FedEx reserves 20 Tesla electric Semi trucks

It'll be used in the FedEx Freight department.
Nicole Lee
N. Lee|03.27.18

Sponsored Links

Nicole Lee
March 27th, 2018
In this article: fedex, gear, semitruck, tesla, transportation
Reuters Staff / Reuters
Reuters Staff / Reuters

FedEx is the latest company to invest in Tesla's Semi electric trucks. It recently ordered 20 of the vehicles to be deployed in its FedEx Freight department. Still, that doesn't compare to UPS, which reserved 125 of them, making it the largest Tesla Semi truck order to-date.

Other companies have reserved the Tesla trucks too. PepsiCo ordered 100, Anheuser-Busch ordered 40, Walmart ordered 15, DHL ordered 10 and Loblaws, a Canadian grocery chain, has ordered 15. Those represent only a very small percentage of the companies' overall fleet, but it shows that they're at least willing to try them out.

"FedEx has a long history of innovation and incorporating sustainability efforts throughout its global network," said FedEx Freight president and CEO Mike Ducker in a statement. "Our investment in these trucks is part of our commitment to improving road safety while also reducing our environmental impact."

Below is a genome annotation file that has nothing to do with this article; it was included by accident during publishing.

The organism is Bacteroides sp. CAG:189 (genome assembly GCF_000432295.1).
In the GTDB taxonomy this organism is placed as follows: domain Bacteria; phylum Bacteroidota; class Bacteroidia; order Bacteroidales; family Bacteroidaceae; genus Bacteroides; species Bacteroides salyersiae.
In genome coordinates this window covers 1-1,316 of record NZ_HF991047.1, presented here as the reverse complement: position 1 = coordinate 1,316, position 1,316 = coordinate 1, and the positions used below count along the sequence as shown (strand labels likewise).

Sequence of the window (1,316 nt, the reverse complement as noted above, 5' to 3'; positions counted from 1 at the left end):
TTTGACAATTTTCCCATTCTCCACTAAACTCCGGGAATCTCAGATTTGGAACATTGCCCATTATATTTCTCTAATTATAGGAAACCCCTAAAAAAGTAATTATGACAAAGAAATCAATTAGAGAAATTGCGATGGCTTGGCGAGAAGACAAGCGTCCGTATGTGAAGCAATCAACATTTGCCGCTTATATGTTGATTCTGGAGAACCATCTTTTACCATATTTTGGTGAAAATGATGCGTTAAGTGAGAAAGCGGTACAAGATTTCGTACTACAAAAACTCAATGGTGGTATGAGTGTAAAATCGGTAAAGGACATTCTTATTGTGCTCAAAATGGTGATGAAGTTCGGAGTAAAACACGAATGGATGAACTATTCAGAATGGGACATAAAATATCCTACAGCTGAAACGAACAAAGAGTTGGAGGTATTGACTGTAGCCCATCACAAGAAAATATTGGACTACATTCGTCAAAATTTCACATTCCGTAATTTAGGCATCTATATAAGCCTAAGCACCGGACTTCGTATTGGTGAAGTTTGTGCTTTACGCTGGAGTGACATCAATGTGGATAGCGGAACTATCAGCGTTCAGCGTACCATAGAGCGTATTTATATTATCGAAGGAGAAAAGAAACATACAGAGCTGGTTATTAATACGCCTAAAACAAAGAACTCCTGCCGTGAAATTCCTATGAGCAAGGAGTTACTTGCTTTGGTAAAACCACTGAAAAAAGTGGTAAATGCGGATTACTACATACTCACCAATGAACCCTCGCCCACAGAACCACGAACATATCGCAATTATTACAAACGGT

According to Tesla, the new big rig will be safer and produce significantly less carbon footprint than their non-EV counterparts. It even has onboard sensors and cameras to help avoid traffic accidents, and there's also the option for Enhanced Autopilot, which promises features such as automatic emergency braking, automatic lane keeping and lane departure warning.

The Semi has a recharge rate of 400 miles in 30 minutes via Tesla's new Megachargers, and will be able to travel up to 500 miles between stops. As for where the Megachargers will be built, right now that depends on customers like Pepsi and UPS to build them out themselves. At least to start, it seems like these trucks will be mostly kept to routes that keep them somewhat close to home. The trucks are set to deploy in the year 2019.

All products recommended by Engadget are selected by our editorial team, independent of our parent company. Some of our stories include affiliate links. If you buy something through one of these links, we may earn an affiliate commission.
Popular on Engadget